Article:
An arc flash risk assessment is one of the most important requirements to recognize, measure, and mitigate risk to electrical workers. In the event of an electrical incident such as arc flash burns or electrical shock, serious injury and even fatalities can occur. The potential costs for an employer who fails to take preventive risk mitigation steps are estimated to be millions of dollars.
When is an arc flash risk assessment required?
Importantly, an arc flash risk assessment must be completed before a worker is exposed to an electrical hazard. An arc flash study should be reviewed every five years, or any time modifications are made to the facility that can affect the outcome of the study. Major or sometimes minor variations such as fuse type or breaker setting adjustments can have a huge impact on personal safety.
What does the study include?
As part of a company’s safety protocols, an arc flash risk assessment provides insight into the steps an employer needs to take to protect workers. With the results of these risk assessment analyses, employers can mitigate or reduce hazards to a manageable level. Providing labels to raise awareness, inform employees, and aid in selecting the proper PPE for the task. The studies usually take 4 to 6 weeks to complete, depending on the size of the facility. ESS protocol for arc flash risk assessment includes the following:
- Data Collection: Collect necessary data about the facility’s power distribution system, including transformers KVA and impedance, nameplate specifications, fuses, breakers, along with lengths and sizes of all cables.
- Engineering Analysis of the Data: Perform a short circuit analysis to determine the available fault current at each location.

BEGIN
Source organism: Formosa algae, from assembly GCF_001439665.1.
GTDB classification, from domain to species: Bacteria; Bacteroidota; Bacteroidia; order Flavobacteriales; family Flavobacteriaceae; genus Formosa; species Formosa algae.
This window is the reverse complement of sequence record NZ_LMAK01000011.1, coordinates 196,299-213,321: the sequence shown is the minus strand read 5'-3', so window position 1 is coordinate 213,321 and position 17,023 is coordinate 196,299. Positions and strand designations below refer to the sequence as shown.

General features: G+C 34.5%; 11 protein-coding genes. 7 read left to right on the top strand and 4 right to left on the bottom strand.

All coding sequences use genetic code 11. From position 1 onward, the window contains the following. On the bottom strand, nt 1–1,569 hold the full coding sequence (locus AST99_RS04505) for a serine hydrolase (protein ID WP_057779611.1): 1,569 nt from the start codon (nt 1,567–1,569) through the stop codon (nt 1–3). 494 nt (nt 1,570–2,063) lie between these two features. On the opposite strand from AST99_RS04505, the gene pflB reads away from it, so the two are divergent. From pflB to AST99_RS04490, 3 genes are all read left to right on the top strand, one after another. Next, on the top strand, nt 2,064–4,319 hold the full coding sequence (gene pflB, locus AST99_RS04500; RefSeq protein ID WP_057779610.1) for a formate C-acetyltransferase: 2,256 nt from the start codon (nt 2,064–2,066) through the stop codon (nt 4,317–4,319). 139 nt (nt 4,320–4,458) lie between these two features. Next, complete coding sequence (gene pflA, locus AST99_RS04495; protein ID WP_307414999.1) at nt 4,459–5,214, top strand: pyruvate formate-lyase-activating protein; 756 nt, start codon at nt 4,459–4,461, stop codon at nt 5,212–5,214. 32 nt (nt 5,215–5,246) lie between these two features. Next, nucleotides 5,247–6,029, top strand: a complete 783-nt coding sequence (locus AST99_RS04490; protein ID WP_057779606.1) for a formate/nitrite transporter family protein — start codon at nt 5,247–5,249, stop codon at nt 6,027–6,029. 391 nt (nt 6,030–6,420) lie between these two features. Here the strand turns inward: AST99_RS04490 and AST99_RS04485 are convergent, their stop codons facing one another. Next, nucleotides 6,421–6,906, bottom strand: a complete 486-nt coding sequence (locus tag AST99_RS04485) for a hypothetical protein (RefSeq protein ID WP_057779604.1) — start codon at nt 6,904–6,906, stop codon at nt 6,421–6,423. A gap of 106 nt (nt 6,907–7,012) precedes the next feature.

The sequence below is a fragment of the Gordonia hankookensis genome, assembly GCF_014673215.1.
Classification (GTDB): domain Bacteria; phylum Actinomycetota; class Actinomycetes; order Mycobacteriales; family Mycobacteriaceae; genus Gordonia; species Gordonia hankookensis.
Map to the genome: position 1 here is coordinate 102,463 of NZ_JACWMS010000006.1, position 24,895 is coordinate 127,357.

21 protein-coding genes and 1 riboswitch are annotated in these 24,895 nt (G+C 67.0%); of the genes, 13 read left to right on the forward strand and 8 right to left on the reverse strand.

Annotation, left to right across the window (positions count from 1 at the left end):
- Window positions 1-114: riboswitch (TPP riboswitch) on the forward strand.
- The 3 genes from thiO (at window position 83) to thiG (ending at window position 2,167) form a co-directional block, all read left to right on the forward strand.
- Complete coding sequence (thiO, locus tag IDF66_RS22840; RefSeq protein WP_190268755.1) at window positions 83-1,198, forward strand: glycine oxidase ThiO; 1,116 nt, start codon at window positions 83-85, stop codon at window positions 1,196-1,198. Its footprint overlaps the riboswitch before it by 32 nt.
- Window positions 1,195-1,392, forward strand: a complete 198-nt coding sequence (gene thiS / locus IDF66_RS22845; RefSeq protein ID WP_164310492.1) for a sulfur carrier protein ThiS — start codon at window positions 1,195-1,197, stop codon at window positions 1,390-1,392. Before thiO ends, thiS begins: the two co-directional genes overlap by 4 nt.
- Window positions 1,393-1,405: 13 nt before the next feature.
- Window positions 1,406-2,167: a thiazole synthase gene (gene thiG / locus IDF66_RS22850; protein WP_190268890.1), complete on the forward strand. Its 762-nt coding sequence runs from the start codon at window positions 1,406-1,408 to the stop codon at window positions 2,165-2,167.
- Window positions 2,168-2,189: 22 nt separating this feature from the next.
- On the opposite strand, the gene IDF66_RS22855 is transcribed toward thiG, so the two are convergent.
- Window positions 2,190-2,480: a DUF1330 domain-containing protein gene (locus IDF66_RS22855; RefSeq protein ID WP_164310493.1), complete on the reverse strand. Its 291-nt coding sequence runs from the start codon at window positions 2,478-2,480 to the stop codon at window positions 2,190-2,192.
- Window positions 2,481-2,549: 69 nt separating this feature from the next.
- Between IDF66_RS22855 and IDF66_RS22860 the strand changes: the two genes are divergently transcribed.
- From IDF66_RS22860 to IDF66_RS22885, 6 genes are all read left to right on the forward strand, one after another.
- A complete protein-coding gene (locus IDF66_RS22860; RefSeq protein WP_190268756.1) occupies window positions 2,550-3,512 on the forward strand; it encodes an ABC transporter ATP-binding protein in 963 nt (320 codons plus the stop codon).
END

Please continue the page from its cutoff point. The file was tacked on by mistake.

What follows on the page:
- Protective Device Coordination: Determines which upstream overcurrent device will operate first based on fault currents and plotting the time-current curves for the fuses or breakers found in the system.
- Arc Flash Calculations: Determine incident energy levels and flash protection boundaries and complete calculations of all relevant equipment based on IEEE.
- Arc Flash Study and Analysis Report: Once the calculations are completed a comprehensive report will be built based on the findings in your facility.
- Label Installation: Creation and installation of warning labels pinpointing incident energy and working distance, arc flash boundary, and nominal system voltage. Include Limited, Restricted approach boundaries, date, and recommended personal protection equipment (PPE) as well.
By individually analyzing these systems and labeling equipment to warn employees of the specific hazards found at that location, you can increase personnel and workplace safety.
Can Electrical Safety Specialists help?
As required by OSHA and the NFPA 70E, Electrical Safety Specialists (ESS) offers arc flash risk assessment for ensuring worker safety. The purpose of our visit is to help save lives and money by safe work practices and minimize the possibility of injuries and lost time accidents. Our engineering technicians are experienced and trained on the intricacies of the data collection process for an arc flash study. ESS provides the highest quality of service available anywhere in the United States.